Breaking Glass

Homophobia and Its Enemies

It is easy enough to criticize the postmodern approaches that have become orthodoxy in humanities departments over the last couple of decades, but if postmodernism has taught us anything of value, it is that we are prisoners of our language.  The words we use constrain the expression of our thoughts.  Since postmodern academics tend to be on the left or far left, they generally ignore what is probably the best single example of this phenomenon—namely, the changes in the English language that make it all but impossible to challenge the most extreme claims made for the legal and social status of homosexuality.  Supporters of “gay rights” have won, are winning, and will continue to win, and their victory can be epitomized by the brilliant success of one word: “homophobia.”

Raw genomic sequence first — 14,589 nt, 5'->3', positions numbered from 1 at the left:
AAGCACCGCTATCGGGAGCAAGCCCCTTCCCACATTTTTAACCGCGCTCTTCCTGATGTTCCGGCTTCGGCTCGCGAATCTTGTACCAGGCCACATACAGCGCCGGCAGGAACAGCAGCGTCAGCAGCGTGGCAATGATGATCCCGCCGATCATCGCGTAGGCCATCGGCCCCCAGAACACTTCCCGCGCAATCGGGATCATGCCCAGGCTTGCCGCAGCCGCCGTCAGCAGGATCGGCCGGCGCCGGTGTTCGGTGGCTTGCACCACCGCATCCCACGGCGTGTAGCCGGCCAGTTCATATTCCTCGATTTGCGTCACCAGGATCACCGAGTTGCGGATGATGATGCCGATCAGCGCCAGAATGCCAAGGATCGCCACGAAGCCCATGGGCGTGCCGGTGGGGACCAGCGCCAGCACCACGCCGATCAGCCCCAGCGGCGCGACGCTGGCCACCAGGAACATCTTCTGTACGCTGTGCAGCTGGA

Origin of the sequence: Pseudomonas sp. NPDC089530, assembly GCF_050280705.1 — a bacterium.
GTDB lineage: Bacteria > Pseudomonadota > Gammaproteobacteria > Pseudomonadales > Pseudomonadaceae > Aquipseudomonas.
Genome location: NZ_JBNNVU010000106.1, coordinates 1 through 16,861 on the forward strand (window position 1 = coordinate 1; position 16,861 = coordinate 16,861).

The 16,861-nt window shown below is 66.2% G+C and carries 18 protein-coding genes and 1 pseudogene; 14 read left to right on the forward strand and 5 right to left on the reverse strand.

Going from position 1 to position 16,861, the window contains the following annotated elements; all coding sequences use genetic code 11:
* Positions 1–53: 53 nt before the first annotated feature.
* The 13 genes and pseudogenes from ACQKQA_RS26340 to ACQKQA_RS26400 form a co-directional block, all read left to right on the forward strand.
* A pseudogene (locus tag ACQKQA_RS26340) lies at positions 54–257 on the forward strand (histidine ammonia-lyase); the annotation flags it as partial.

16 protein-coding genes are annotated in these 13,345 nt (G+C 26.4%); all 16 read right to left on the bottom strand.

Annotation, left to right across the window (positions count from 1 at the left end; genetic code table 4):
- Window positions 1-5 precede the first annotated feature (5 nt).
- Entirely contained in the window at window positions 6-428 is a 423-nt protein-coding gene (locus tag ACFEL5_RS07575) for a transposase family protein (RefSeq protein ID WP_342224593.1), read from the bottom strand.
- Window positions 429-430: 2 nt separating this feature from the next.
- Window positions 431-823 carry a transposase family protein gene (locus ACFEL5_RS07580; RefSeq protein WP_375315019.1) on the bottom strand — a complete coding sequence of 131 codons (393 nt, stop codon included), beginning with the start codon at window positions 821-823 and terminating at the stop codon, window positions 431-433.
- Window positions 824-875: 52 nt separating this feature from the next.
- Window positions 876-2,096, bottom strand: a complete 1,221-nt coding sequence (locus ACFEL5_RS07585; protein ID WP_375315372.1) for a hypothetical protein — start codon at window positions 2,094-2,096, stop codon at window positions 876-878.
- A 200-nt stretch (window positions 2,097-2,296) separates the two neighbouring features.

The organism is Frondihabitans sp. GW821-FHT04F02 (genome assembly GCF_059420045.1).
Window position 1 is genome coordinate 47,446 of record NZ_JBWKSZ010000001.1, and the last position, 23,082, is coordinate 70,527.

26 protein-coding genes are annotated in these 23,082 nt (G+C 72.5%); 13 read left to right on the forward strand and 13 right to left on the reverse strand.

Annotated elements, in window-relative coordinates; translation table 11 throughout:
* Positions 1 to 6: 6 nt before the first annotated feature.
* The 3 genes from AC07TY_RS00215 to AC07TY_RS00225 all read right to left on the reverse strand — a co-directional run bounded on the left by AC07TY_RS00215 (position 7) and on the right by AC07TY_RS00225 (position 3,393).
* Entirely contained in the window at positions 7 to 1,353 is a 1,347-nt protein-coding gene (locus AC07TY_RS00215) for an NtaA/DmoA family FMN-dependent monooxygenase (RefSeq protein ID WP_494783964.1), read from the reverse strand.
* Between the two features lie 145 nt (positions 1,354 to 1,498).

Let me illustrate with a hypothetical example, one that may not be hypothetical for much longer.  A state plans a sweeping package of gay-rights legislation, which would establish domestic-partner benefits; make civil unions equal to heterosexual marriages; permit gay adoptions; and vastly expand hate-crimes law to penalize any demonstration, remark, or writing deemed hostile to homosexual behavior.  The community is divided.  One activist—call him John—believes the measures are worthwhile and long overdue.  Another, David, has a much more ambiguous response.  Believing as he does in...

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